Do you think that's crazy? Do you think I'm dreaming? The abolition of slavery was once such a dream, and now look where we are.

Part of why that goal may seem crazy to you is that in my lifetime we've elected Reagan, Bush, and Bush, who have in turn nominated several Supreme Court justices, but we are farther away from protecting the legal rights of the unborn today than we ever were before. Why is it that every election Democrats win seems to turn out to give more protection to the abortion lobby, while every election Republicans win seems to, at the very most, maintain the status quo? Some frustrated voters seem to think it is because Republican elected officials lack pluck, sagacity, drive, or (worst of all) sincerity when it comes to pro-life causes.

What they really lack, I think, is votes.

Republicans win the White House occasionally. The GOP sometimes controls the House, sometimes controls the Senate, sometimes controls both, sometimes controls neither. But when a Republican moves into 1600 Pennsylvania, only some of the votes that put him there were pro-life votes. Others are country-club Republican votes from the Chamber of Commerce wing of the GOP. When the GOP controls the Senate, it's always with razor-thin margins that count on people like the former Senator Olympia Snowe who are not pro-life. Some pro-life Republicans win in pro-choice districts by minimizing their pro-life stance, which makes it hard for them to take controversial pro-life stands once in office. A GOP majority doesn't always mean a pro-life majority. We don't make forward progress primarily because we don't have the votes at the federal level.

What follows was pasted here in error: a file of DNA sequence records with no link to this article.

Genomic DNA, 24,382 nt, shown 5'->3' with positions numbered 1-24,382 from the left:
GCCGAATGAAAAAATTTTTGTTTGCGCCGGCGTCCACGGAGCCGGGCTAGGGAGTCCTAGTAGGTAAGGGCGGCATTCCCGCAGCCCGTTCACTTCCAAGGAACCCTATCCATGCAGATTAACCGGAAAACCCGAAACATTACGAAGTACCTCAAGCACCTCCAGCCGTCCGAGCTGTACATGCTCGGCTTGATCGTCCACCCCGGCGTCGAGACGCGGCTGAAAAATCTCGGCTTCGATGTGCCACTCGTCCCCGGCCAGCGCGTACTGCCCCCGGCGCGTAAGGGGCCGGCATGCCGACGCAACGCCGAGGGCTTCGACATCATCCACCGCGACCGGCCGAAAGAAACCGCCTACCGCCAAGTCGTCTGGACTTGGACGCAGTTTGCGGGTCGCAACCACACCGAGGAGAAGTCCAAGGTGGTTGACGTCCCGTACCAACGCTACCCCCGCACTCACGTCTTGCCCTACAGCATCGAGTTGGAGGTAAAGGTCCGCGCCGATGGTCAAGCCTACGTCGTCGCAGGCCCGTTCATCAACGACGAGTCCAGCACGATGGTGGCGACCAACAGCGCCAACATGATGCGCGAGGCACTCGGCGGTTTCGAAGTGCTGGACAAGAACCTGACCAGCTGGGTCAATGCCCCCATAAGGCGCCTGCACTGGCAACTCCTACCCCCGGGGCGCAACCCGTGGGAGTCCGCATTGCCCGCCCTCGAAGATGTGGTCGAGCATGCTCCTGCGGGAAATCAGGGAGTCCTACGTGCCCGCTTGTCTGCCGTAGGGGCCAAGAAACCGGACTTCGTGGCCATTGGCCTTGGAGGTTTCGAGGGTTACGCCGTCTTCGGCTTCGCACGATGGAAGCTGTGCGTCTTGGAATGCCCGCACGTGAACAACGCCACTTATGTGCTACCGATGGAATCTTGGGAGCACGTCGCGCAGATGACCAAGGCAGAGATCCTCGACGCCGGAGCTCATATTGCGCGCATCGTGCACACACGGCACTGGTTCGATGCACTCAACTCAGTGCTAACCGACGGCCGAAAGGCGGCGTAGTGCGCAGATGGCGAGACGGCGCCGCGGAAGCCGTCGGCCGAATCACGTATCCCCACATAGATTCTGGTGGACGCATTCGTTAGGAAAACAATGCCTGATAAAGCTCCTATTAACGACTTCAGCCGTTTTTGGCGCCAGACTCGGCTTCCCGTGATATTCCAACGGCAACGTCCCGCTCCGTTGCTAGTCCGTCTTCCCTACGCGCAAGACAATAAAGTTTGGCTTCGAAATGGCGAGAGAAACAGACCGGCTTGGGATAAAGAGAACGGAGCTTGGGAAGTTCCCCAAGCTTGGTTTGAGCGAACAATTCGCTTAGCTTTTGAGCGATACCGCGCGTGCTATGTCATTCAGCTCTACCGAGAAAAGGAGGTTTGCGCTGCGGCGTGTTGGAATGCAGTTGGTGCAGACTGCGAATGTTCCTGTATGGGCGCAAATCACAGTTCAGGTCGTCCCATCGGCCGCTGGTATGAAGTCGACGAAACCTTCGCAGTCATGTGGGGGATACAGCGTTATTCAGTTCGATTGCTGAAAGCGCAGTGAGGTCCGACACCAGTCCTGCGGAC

OK. Up to this point, you probably already knew all of that. But here's something maybe you didn't know: One reason we don't have enough votes is because in every election a number of pro-life votes go to the Democrats (a YUGE number this year). The best hope for the pro-life movement to go forward is to get all of the pro-life people in the United States of America together on the same page so that the true strength of our movement will be counted.